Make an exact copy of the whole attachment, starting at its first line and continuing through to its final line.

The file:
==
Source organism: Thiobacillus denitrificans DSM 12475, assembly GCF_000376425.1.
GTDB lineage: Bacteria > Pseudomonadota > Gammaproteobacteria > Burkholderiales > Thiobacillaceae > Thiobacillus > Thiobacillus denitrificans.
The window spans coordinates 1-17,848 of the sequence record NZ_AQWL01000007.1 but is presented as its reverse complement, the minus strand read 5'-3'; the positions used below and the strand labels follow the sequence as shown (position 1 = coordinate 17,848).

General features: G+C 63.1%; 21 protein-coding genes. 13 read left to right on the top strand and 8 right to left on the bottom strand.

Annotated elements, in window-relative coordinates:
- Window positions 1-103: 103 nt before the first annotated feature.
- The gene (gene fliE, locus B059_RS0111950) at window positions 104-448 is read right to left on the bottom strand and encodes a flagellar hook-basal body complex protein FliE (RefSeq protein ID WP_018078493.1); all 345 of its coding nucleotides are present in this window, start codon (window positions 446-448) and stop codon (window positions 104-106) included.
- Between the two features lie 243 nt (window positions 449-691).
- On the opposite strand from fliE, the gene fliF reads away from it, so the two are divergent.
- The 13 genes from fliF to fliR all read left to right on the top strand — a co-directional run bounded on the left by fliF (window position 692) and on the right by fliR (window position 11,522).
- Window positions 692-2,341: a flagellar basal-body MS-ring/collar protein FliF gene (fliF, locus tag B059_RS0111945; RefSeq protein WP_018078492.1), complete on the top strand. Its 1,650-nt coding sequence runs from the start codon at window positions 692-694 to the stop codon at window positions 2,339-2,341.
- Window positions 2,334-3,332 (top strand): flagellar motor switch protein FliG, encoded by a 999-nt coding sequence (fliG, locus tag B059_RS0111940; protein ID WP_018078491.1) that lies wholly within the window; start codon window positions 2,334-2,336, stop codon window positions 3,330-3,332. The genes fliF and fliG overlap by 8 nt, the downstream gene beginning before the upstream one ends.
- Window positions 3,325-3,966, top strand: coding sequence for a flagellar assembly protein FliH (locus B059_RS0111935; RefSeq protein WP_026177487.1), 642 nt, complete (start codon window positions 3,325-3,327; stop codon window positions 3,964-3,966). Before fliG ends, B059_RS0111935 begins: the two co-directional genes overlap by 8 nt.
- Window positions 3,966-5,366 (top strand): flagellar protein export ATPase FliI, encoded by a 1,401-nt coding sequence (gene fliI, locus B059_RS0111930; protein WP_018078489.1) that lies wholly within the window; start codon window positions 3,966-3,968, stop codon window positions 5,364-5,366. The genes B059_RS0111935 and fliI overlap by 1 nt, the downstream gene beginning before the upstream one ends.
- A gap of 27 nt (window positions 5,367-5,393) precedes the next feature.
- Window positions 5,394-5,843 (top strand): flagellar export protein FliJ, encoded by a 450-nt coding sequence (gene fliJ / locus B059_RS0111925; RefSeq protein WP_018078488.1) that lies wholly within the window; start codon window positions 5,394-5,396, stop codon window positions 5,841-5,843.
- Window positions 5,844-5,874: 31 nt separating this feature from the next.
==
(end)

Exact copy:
Source organism: Thiobacillus denitrificans DSM 12475, assembly GCF_000376425.1.
GTDB lineage: Bacteria > Pseudomonadota > Gammaproteobacteria > Burkholderiales > Thiobacillaceae > Thiobacillus > Thiobacillus denitrificans.
The window spans coordinates 1-17,848 of the sequence record NZ_AQWL01000007.1 but is presented as its reverse complement, the minus strand read 5'-3'; the positions used below and the strand labels follow the sequence as shown (position 1 = coordinate 17,848).

General features: G+C 63.1%; 21 protein-coding genes. 13 read left to right on the top strand and 8 right to left on the bottom strand.

Annotated elements, in window-relative coordinates:
- Window positions 1-103: 103 nt before the first annotated feature.
- The gene (gene fliE, locus B059_RS0111950) at window positions 104-448 is read right to left on the bottom strand and encodes a flagellar hook-basal body complex protein FliE (RefSeq protein ID WP_018078493.1); all 345 of its coding nucleotides are present in this window, start codon (window positions 446-448) and stop codon (window positions 104-106) included.
- Between the two features lie 243 nt (window positions 449-691).
- On the opposite strand from fliE, the gene fliF reads away from it, so the two are divergent.
- The 13 genes from fliF to fliR all read left to right on the top strand — a co-directional run bounded on the left by fliF (window position 692) and on the right by fliR (window position 11,522).
- Window positions 692-2,341: a flagellar basal-body MS-ring/collar protein FliF gene (fliF, locus tag B059_RS0111945; RefSeq protein WP_018078492.1), complete on the top strand. Its 1,650-nt coding sequence runs from the start codon at window positions 692-694 to the stop codon at window positions 2,339-2,341.
- Window positions 2,334-3,332 (top strand): flagellar motor switch protein FliG, encoded by a 999-nt coding sequence (fliG, locus tag B059_RS0111940; protein ID WP_018078491.1) that lies wholly within the window; start codon window positions 2,334-2,336, stop codon window positions 3,330-3,332. The genes fliF and fliG overlap by 8 nt, the downstream gene beginning before the upstream one ends.
- Window positions 3,325-3,966, top strand: coding sequence for a flagellar assembly protein FliH (locus B059_RS0111935; RefSeq protein WP_026177487.1), 642 nt, complete (start codon window positions 3,325-3,327; stop codon window positions 3,964-3,966). Before fliG ends, B059_RS0111935 begins: the two co-directional genes overlap by 8 nt.
- Window positions 3,966-5,366 (top strand): flagellar protein export ATPase FliI, encoded by a 1,401-nt coding sequence (gene fliI, locus B059_RS0111930; protein WP_018078489.1) that lies wholly within the window; start codon window positions 3,966-3,968, stop codon window positions 5,364-5,366. The genes B059_RS0111935 and fliI overlap by 1 nt, the downstream gene beginning before the upstream one ends.
- A gap of 27 nt (window positions 5,367-5,393) precedes the next feature.
- Window positions 5,394-5,843 (top strand): flagellar export protein FliJ, encoded by a 450-nt coding sequence (gene fliJ / locus B059_RS0111925; RefSeq protein WP_018078488.1) that lies wholly within the window; start codon window positions 5,394-5,396, stop codon window positions 5,841-5,843.
- Window positions 5,844-5,874: 31 nt separating this feature from the next.